How To Start Sprinting – And Why We Should All Sprint Sometimes

Speedwork is one of the pillars of strong, sustainable, and happy running.

When most people think about starting running as a form of exercise, they consider long distance running.

This doesn’t necessarily mean the intention will be to train for marathons, but rather that they will build up to running or jogging at a relatively comfortable pace for several miles without stopping.

However, whether you are already a consistent long-distance runner or simply looking to add running to your training program, sprinting is an often overlooked sector of running workouts.

Sprint training or sprint workouts can be challenging, engaging, and highly beneficial to long-distance runners and everyday individuals looking to boost their fitness level.

But how do you get started with high-intensity sprint training? What are the best sprinting drills to improve your top speed?

This guide will teach you how to start sprinting, discuss the benefits of speed training for long-distance runners and general athletes, give tips to improve sprinting mechanics and provide examples of good sprint workouts for beginners to help you run faster.

We will cover: 

Let’s jump in!

A person sprinting on a track.

How To Start Sprinting

Beginners often ask: “How do you start sprinting for beginners, or what are the basic steps to begin sprint training?”

There’s ultimately no rulebook or mandated step-by-step protocol to start sprint training as a beginner—you simply start.

However, understanding proper sprinting form will help reduce the risk of injuries and allow you to run faster.

What is the proper technique for a beginner to start sprinting?

Here are some sprinting technique tips:

  • Keep your head neutral and your gaze forward: envision Usain Bolt staring down the finish line of the 100m dash at the Olympics. Don’t look down at your feet or crane your neck towards the sky. This will add unnecessary tension to your neck and shoulders.
  • Keep your face relaxed. Don’t clench your teeth.
  • Keep your shoulders relaxed and down away from your ears. Holding tension in your shoulders zaps energy and reduces the efficiency of your arm carriage.
  • Pump your arms vigorously alongside your torso.
  • Keep your hips square and avoid excessive rotation or twisting of the trunk relative to your pelvis.
  • Engage your core to stay stable and strong.
  • Use good upright posture. Your chest should be up and proud. Don’t slouch or bend your back backward. Think: erect and upright.
  • Land on your midfoot or forefoot rather than your heel. Keeping your foot under your center of gravity reduces the braking force applied to the leading leg. This maximizes your forward momentum and minimizes negative energy (energy lost to the ground). Your shin should be vertical just before you land on your foot.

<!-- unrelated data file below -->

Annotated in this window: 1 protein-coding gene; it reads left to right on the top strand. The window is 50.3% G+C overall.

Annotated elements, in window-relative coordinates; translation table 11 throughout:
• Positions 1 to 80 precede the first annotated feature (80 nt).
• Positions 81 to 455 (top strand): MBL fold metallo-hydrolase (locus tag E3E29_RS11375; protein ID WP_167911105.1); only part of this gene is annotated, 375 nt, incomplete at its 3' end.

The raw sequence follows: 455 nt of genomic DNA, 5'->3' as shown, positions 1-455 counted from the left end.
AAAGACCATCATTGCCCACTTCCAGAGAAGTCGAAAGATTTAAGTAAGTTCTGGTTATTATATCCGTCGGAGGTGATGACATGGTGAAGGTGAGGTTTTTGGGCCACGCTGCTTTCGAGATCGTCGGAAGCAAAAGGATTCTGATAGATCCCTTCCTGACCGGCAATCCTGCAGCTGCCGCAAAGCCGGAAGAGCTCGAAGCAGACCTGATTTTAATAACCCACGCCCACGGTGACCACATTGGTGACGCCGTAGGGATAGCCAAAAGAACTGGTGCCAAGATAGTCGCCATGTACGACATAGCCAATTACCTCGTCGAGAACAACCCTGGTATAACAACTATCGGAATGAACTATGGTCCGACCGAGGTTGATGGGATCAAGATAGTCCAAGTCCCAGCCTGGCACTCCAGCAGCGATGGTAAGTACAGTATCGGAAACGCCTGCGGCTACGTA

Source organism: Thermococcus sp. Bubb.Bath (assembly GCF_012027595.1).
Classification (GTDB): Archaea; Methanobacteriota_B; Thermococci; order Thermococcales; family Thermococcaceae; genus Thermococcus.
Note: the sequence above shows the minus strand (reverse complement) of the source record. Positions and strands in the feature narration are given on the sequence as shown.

• Try to minimize ground contact time and increase flight time, a strategy shown to increase maximum velocity when sprinting. Think: fast feet, balls of feet. Don’t overstride.1Monte, A., Muollo, V., Nardello, F., & Zamparo, P. (2016). Sprint running: how changes in step frequency affect running mechanics and leg spring behaviour at maximal speed. Journal of Sports Sciences35(4), 339–345.
  • Drive your knees up and power through your calves and glutes.
  • Run rhythmically with a balanced, even stride between both legs. 
  • Stay relaxed in your posture despite running at max effort.
A person sprinting on a track.

What are the Best Sprinting Drills to Improve your Technique and Sprinting Mechanics?

In addition to actual sprinting intervals, your sprint sessions should include sprinting drills that help dial in proper form and sprinting technique.

Sprinting drills will help you increase your turnover, foot speed, explosive acceleration, and sprinting form.

Here are some of the best sprinting drills for sprinters and distance runners alike:

#1: High Knees

The high knees sprinting drill exaggerates the upward knee drive to build strength in your calves, glutes, hip flexors, core, and arms.

You won’t cover as much ground in the forward direction but rather work on your turnover and forefoot landing as you perform this sprinting drill.

High knees sprinting is also a great cardio workout when you have limited room because you can practice the drill by sprinting in place.

A person bounding on a field.

#2: Bounding

Bounding is a good sprinting drill to improve your explosive strength. This plyometric exercise is essentially exaggerated skipping.

Aim to land lightly on your feet and be as explosive off the balls of your feet as possible.

The goal is to maximize your vertical height rather than your horizontal distance so that you maximize the benefits of the plyometric power training.

#3: A Skips 

The A Skips running drill is great for a warm-up exercise for sprint sessions.

You can read all about how to perform this running technique drill here.

#4: Resisted Sprints

Performing resistance sprints is one of the best sprinting drills to improve your maximum sprint speed.

You can use a running parachute or weighted sled or even have someone sprint behind you who is tethered to you by a heavy resistance band to add resistance.

One study found that implementing parachute-resisted sprints into a four-week training program improved 0-20-meter acceleration by 3.3 percent compared to the control group who did unresisted sprints. 

The sprinters who used the parachute increased their stride frequency (turnover or cadence) during the maximal velocity phase of the sprint.

For these sprint drills, sprint at an all-out effort with the resistance for 25 to 50m and then release the form of resistance you are using. 

Then, continue sprinting at your max effort as just a bodyweight sprint. This will help you develop strength and improve your top speed.

A person running with a parachute.

#5: Accelerations

Sprinters should train from starting blocks and practice the initial acceleration.

Long-distance runners don’t necessarily need to use starting blocks for sprint workouts, but even just training the initial acceleration from a dead stop is a great way to build explosive power.

The faster you can accelerate from the starting position to your top speed, the better your sprinting performance will be.

#6: Plyometrics

Any type of plyometric exercise will help build strength and power that can translate to better sprinting.2Gómez-Molina, J., Ogueta-Alday, A., Camara, J., Stickley, C., & García-lópez, J. (2017). Effect of 8 weeks of concurrent plyometric and running training on spatiotemporal and physiological variables of novice runners. European Journal of Sport Science18(2), 162–169.

‌Plyometric exercises such as box jumps, single leg hops, burpees, broad jumps, depth jumps, and even jump roping can potentially help you become a faster sprinter.

A box jump.

#7: Strength Training

Sprint sessions on the track should be balanced with a strength training workout in the gym.

Strengthening the muscles in your lower body, such as the hamstrings, glutes, calves, quads, and hip flexors, can help you become a faster sprinter.